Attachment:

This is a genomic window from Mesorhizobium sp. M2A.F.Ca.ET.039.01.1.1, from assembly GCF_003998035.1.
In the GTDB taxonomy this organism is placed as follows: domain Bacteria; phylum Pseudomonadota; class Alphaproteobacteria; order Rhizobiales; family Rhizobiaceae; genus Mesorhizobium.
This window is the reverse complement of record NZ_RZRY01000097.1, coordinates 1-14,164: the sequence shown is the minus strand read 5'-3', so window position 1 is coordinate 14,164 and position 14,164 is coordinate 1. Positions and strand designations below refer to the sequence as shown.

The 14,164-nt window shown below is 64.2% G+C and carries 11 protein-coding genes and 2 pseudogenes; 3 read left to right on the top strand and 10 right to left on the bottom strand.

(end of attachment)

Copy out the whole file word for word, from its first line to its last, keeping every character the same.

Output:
This is a genomic window from Mesorhizobium sp. M2A.F.Ca.ET.039.01.1.1, from assembly GCF_003998035.1.
In the GTDB taxonomy this organism is placed as follows: domain Bacteria; phylum Pseudomonadota; class Alphaproteobacteria; order Rhizobiales; family Rhizobiaceae; genus Mesorhizobium.
This window is the reverse complement of record NZ_RZRY01000097.1, coordinates 1-14,164: the sequence shown is the minus strand read 5'-3', so window position 1 is coordinate 14,164 and position 14,164 is coordinate 1. Positions and strand designations below refer to the sequence as shown.

The 14,164-nt window shown below is 64.2% G+C and carries 11 protein-coding genes and 2 pseudogenes; 3 read left to right on the top strand and 10 right to left on the bottom strand.